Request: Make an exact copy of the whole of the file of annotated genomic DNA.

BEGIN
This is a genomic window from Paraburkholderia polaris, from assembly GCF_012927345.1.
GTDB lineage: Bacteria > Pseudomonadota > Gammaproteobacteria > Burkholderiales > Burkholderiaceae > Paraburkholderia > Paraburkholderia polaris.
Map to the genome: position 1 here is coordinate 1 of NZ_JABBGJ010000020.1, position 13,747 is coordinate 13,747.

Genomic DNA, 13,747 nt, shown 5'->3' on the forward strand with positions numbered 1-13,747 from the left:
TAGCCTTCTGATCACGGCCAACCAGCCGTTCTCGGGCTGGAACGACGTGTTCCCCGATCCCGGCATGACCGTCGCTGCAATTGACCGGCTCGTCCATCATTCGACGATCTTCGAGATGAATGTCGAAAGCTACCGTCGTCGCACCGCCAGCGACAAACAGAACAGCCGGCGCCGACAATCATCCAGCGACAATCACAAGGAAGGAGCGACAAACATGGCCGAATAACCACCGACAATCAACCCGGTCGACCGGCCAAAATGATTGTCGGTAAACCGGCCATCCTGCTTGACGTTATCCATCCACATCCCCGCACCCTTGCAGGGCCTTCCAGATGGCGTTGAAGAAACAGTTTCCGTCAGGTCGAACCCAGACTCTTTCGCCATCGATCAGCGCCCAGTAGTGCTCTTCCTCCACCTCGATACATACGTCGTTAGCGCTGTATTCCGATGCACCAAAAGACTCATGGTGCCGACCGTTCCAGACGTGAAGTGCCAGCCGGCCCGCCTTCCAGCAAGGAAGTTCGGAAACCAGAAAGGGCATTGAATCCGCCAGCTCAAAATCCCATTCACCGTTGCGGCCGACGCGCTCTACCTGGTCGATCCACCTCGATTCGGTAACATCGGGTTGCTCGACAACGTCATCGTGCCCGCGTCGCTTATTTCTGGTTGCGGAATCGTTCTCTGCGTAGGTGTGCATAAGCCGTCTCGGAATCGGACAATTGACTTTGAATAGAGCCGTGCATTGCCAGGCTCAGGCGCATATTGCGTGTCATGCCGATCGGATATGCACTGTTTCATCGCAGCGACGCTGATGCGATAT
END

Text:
This is a genomic window from Paraburkholderia polaris, from assembly GCF_012927345.1.
GTDB lineage: Bacteria > Pseudomonadota > Gammaproteobacteria > Burkholderiales > Burkholderiaceae > Paraburkholderia > Paraburkholderia polaris.
Map to the genome: position 1 here is coordinate 1 of NZ_JABBGJ010000020.1, position 13,747 is coordinate 13,747.

Genomic DNA, 13,747 nt, shown 5'->3' on the forward strand with positions numbered 1-13,747 from the left:
TAGCCTTCTGATCACGGCCAACCAGCCGTTCTCGGGCTGGAACGACGTGTTCCCCGATCCCGGCATGACCGTCGCTGCAATTGACCGGCTCGTCCATCATTCGACGATCTTCGAGATGAATGTCGAAAGCTACCGTCGTCGCACCGCCAGCGACAAACAGAACAGCCGGCGCCGACAATCATCCAGCGACAATCACAAGGAAGGAGCGACAAACATGGCCGAATAACCACCGACAATCAACCCGGTCGACCGGCCAAAATGATTGTCGGTAAACCGGCCATCCTGCTTGACGTTATCCATCCACATCCCCGCACCCTTGCAGGGCCTTCCAGATGGCGTTGAAGAAACAGTTTCCGTCAGGTCGAACCCAGACTCTTTCGCCATCGATCAGCGCCCAGTAGTGCTCTTCCTCCACCTCGATACATACGTCGTTAGCGCTGTATTCCGATGCACCAAAAGACTCATGGTGCCGACCGTTCCAGACGTGAAGTGCCAGCCGGCCCGCCTTCCAGCAAGGAAGTTCGGAAACCAGAAAGGGCATTGAATCCGCCAGCTCAAAATCCCATTCACCGTTGCGGCCGACGCGCTCTACCTGGTCGATCCACCTCGATTCGGTAACATCGGGTTGCTCGACAACGTCATCGTGCCCGCGTCGCTTATTTCTGGTTGCGGAATCGTTCTCTGCGTAGGTGTGCATAAGCCGTCTCGGAATCGGACAATTGACTTTGAATAGAGCCGTGCATTGCCAGGCTCAGGCGCATATTGCGTGTCATGCCGATCGGATATGCACTGTTTCATCGCAGCGACGCTGATGCGATAT